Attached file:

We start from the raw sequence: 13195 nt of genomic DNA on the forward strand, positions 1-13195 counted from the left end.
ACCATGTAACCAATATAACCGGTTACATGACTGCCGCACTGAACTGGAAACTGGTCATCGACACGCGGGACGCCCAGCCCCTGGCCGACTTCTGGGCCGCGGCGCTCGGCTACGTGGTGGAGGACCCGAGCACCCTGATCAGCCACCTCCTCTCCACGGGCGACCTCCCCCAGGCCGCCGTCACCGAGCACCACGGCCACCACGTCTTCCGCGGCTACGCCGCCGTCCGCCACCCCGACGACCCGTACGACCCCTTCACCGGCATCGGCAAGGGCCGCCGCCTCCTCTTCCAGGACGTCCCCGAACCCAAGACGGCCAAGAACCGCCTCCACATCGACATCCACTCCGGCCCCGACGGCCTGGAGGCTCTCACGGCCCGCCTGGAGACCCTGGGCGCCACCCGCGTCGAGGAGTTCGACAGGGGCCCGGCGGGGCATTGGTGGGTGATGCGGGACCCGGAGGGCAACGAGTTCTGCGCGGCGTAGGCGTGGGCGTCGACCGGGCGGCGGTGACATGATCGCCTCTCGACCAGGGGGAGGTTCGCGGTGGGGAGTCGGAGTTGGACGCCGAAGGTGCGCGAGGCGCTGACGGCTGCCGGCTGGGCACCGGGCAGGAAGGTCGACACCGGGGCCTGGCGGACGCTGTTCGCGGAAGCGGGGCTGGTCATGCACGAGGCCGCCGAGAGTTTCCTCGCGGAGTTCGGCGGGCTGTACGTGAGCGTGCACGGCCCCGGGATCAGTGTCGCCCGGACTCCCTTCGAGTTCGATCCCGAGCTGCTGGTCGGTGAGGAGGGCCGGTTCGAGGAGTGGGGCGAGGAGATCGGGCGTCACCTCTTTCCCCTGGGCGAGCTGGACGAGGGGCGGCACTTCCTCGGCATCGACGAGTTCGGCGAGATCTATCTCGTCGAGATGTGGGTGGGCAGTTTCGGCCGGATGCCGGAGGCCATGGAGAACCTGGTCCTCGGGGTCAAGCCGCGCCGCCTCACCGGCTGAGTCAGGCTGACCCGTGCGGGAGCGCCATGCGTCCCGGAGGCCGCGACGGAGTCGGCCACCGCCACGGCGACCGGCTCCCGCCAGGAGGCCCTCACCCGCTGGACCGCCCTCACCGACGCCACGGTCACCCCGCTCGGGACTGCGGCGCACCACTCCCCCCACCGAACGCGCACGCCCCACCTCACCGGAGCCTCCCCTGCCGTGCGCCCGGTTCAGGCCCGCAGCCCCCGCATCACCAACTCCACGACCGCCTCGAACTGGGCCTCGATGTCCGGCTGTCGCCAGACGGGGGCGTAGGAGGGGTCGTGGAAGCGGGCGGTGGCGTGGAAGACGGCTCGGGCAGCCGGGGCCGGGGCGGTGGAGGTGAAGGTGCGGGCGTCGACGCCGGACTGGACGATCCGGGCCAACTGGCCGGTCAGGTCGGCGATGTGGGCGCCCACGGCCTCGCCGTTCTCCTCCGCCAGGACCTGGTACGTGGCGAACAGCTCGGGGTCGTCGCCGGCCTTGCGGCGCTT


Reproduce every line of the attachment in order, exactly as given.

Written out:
We start from the raw sequence: 13195 nt of genomic DNA on the forward strand, positions 1-13195 counted from the left end.
ACCATGTAACCAATATAACCGGTTACATGACTGCCGCACTGAACTGGAAACTGGTCATCGACACGCGGGACGCCCAGCCCCTGGCCGACTTCTGGGCCGCGGCGCTCGGCTACGTGGTGGAGGACCCGAGCACCCTGATCAGCCACCTCCTCTCCACGGGCGACCTCCCCCAGGCCGCCGTCACCGAGCACCACGGCCACCACGTCTTCCGCGGCTACGCCGCCGTCCGCCACCCCGACGACCCGTACGACCCCTTCACCGGCATCGGCAAGGGCCGCCGCCTCCTCTTCCAGGACGTCCCCGAACCCAAGACGGCCAAGAACCGCCTCCACATCGACATCCACTCCGGCCCCGACGGCCTGGAGGCTCTCACGGCCCGCCTGGAGACCCTGGGCGCCACCCGCGTCGAGGAGTTCGACAGGGGCCCGGCGGGGCATTGGTGGGTGATGCGGGACCCGGAGGGCAACGAGTTCTGCGCGGCGTAGGCGTGGGCGTCGACCGGGCGGCGGTGACATGATCGCCTCTCGACCAGGGGGAGGTTCGCGGTGGGGAGTCGGAGTTGGACGCCGAAGGTGCGCGAGGCGCTGACGGCTGCCGGCTGGGCACCGGGCAGGAAGGTCGACACCGGGGCCTGGCGGACGCTGTTCGCGGAAGCGGGGCTGGTCATGCACGAGGCCGCCGAGAGTTTCCTCGCGGAGTTCGGCGGGCTGTACGTGAGCGTGCACGGCCCCGGGATCAGTGTCGCCCGGACTCCCTTCGAGTTCGATCCCGAGCTGCTGGTCGGTGAGGAGGGCCGGTTCGAGGAGTGGGGCGAGGAGATCGGGCGTCACCTCTTTCCCCTGGGCGAGCTGGACGAGGGGCGGCACTTCCTCGGCATCGACGAGTTCGGCGAGATCTATCTCGTCGAGATGTGGGTGGGCAGTTTCGGCCGGATGCCGGAGGCCATGGAGAACCTGGTCCTCGGGGTCAAGCCGCGCCGCCTCACCGGCTGAGTCAGGCTGACCCGTGCGGGAGCGCCATGCGTCCCGGAGGCCGCGACGGAGTCGGCCACCGCCACGGCGACCGGCTCCCGCCAGGAGGCCCTCACCCGCTGGACCGCCCTCACCGACGCCACGGTCACCCCGCTCGGGACTGCGGCGCACCACTCCCCCCACCGAACGCGCACGCCCCACCTCACCGGAGCCTCCCCTGCCGTGCGCCCGGTTCAGGCCCGCAGCCCCCGCATCACCAACTCCACGACCGCCTCGAACTGGGCCTCGATGTCCGGCTGTCGCCAGACGGGGGCGTAGGAGGGGTCGTGGAAGCGGGCGGTGGCGTGGAAGACGGCTCGGGCAGCCGGGGCCGGGGCGGTGGAGGTGAAGGTGCGGGCGTCGACGCCGGACTGGACGATCCGGGCCAACTGGCCGGTCAGGTCGGCGATGTGGGCGCCCACGGCCTCGCCGTTCTCCTCCGCCAGGACCTGGTACGTGGCGAACAGCTCGGGGTCGTCGCCGGCCTTGCGGCGCTT